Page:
Świętej Barbary 4
Kamienica po remoncie. Fot. whiteMAD/Mateusz Markowski

The Tolwinski House in Warsaw: the great return of a neo-Baroque gem

The tenement house at 4 Swieta Barbary Street in Warsaw is one of only two buildings that remained on the street after the Second World War. The rest of the burnt-out buildings were demolished and new buildings were partly built in their place. The damaged Tolwiński tenement was superficially repaired a year after the end of the war effort, and the work of destroying the rich façade was done during the renovation carried out in the 1970s. In 2015, Warsaw Attics began the painstaking process of restoring the pearl from Św. Barbary Street to its appearance from its glory years.

The history of the building at 4 Św. Barbary Street began when Stefania Tolwińska, owner of a private girls’ boarding school, decided to build a modern and impressive edifice for her school. In 1903, the first boarders moved into the newly built building designed by Mikołaj Tolwiński (the owner’s brother).

The tenement house after renovation. Photo: whiteMAD/Mateusz Markowski

Świętej Barbary 4

The lavish façade of the three-storey tenement with two side outbuildings was done in a neo-Baroque style, arousing widespread admiration for its craftsmanship. The building was equipped with central heating and the walls in the classrooms were retractable, allowing the use of a room that stretched the width of the entire building. To ensure the comfort of her pupils, Stefania Tolwińska had additional living quarters prepared on the fourth floor of the building for girls from outside Warsaw.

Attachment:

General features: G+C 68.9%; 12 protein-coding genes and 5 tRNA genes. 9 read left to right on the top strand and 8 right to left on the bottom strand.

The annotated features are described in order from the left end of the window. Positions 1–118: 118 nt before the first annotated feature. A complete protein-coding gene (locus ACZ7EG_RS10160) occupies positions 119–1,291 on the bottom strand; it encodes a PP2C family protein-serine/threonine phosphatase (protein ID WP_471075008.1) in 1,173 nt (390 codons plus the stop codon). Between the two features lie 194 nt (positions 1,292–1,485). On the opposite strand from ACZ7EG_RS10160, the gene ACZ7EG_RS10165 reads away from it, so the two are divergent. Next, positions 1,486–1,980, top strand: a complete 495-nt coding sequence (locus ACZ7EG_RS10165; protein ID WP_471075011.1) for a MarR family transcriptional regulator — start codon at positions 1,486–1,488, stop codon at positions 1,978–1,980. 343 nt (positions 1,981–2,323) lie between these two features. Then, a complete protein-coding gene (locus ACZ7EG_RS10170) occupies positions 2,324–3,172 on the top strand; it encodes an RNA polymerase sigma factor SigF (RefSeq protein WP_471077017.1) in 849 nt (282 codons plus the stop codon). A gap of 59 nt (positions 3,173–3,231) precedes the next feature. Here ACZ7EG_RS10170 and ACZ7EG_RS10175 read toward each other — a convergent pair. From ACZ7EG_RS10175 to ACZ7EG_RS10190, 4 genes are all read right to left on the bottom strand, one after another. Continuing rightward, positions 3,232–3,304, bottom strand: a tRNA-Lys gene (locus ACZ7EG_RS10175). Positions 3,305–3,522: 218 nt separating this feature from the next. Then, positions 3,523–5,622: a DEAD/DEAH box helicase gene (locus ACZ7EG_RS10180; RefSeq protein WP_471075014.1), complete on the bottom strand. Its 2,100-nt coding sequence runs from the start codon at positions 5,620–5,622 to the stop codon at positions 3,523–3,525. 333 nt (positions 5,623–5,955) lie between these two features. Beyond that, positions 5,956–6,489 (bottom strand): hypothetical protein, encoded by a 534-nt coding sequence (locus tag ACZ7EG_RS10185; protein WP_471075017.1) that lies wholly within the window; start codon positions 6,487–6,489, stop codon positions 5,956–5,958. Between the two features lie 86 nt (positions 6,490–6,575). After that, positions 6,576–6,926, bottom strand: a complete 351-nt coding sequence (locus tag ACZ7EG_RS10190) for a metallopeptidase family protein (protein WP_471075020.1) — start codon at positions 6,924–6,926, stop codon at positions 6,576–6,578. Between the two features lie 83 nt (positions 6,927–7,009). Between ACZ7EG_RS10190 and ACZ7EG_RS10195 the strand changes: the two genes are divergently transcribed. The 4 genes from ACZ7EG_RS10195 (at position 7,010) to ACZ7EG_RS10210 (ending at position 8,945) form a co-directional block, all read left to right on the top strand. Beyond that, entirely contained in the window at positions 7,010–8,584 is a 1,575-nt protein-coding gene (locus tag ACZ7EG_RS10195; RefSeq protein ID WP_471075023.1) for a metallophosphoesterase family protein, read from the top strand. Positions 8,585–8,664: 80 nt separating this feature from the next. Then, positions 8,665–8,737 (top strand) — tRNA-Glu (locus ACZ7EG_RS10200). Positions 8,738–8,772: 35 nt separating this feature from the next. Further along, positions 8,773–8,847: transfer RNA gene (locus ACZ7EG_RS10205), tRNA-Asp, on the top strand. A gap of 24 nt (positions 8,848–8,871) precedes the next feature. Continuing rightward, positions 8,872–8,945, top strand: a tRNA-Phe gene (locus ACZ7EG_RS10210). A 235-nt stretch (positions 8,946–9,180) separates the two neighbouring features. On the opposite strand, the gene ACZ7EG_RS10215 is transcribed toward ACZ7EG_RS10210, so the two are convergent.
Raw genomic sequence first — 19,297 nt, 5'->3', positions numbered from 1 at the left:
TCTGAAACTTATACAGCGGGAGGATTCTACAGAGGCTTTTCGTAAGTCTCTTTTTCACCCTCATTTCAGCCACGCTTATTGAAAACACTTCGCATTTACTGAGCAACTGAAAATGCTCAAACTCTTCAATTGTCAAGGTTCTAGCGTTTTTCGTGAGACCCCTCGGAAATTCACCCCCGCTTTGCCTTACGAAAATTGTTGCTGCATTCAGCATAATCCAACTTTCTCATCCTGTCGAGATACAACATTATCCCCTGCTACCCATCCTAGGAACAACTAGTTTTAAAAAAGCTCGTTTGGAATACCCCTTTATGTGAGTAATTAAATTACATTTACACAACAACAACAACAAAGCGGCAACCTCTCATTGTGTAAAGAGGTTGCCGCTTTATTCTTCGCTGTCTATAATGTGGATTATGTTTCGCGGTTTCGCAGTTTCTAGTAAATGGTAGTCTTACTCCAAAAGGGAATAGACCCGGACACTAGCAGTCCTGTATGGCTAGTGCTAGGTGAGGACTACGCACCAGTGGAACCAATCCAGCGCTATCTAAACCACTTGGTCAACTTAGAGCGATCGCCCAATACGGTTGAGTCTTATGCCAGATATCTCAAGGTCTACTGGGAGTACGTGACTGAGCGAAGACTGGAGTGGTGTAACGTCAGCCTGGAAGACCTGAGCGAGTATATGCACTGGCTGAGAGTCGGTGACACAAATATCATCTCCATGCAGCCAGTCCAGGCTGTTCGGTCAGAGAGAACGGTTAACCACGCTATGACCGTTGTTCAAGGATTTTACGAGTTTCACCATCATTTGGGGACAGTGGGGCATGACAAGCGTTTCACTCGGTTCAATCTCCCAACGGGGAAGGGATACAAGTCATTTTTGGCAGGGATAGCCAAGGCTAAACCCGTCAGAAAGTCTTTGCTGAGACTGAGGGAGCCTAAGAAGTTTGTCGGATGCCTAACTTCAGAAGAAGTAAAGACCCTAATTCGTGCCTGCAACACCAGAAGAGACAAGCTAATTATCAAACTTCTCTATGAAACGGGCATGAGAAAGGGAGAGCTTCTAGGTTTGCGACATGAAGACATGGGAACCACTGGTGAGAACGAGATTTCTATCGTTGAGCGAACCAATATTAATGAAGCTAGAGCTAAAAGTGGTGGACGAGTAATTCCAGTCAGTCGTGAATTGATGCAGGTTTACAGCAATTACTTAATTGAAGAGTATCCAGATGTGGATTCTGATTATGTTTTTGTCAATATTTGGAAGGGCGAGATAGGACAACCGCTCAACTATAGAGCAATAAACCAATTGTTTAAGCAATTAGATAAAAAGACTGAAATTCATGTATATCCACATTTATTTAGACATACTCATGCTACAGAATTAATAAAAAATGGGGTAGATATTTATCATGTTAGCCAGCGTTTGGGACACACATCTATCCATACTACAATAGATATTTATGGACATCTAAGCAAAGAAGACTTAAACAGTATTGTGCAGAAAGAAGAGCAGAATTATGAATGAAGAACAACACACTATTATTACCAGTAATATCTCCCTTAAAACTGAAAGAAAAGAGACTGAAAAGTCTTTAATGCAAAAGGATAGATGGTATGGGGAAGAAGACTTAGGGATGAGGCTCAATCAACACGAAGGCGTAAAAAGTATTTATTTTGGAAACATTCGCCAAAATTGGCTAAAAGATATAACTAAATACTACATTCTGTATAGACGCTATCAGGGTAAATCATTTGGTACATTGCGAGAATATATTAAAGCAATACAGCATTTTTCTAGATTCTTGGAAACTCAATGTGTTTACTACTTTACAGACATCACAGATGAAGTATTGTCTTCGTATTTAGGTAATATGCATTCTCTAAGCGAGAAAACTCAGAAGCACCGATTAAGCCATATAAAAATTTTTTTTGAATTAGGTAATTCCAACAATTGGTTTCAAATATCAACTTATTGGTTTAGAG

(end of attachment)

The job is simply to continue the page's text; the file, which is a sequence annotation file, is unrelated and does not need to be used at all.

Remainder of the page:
The tenement house at 4 Świętej Barbary Street at the beginning of the 20th century and today. Source: Mazovia Digital Library and whiteMAD/Mateusz Markowski

Boarding school girls in front of the building, pre-war and contemporary years. Photo: Archive of Igor Strojecki and whiteMAD/Mateusz Markowski

The burnt-out walls of the tenement after 1944 and the rebuilt building today. Photo: Tygodnik Stolica no. 13 (1268) 26.03.1972 and whiteMAD/Mateusz Markowski

The building was different from most women’s schools of the time, generally occupying improvised premises rented in rented houses. As soon as independence was regained, in the 1920/1921 school year, the institution was given the status of a state secondary school and took as its patron Maria Konopnicka, who had died 10 years earlier. Jadwiga Barszczewska-Michałowska became the new headmistress. During the Second World War, the building was partially burnt down. After the war, it was rebuilt without finials and pilasters, with the addition of a low fourth floor in turn. In the 1970s, another renovation of the edifice took place, as a result of which the original remains of the façade were covered up. In 2015, the company Warsaw Attics undertook the restoration of the building and restored it to its pre-war appearance.

The Tolwinski sisters’ tenement before and after the renovation. Photo: Google Maps and whiteMAD/Mateusz Markowski

St Barbara Street in 2015 and 2024. Photo by Warsaw Attics and whiteMAD/Mateusz Markowski

Rich ornamentation and balconies with wrought-iron balustrades have returned to the facades – both front and backyard. The interiors are divided into 8 flats, whose residents have exclusive use of a club room, reception area and underground parking located under the courtyard of the building. A panoramic glass lift provides access to the clubroom, basement and all residential floors, while a meticulously restored staircase clad in white and black marble with an original hand-forged balustrade leads directly to the flats. The character of the décor is complemented by brass lamps, wooden stucco, original old cast-iron radiators from France and original cement tiles from Belgium.

An intimate green area has been created in the courtyard. The works were completed in 2018. The sale was handled by Magnat Select, an agency specialising in sales and marketing support for boutique developments.

Source: Magnat Select, sw-barbary4.warsaw-attics.pl

Also read: Architecture | Tenement | City | Warsaw | Architecture in Poland

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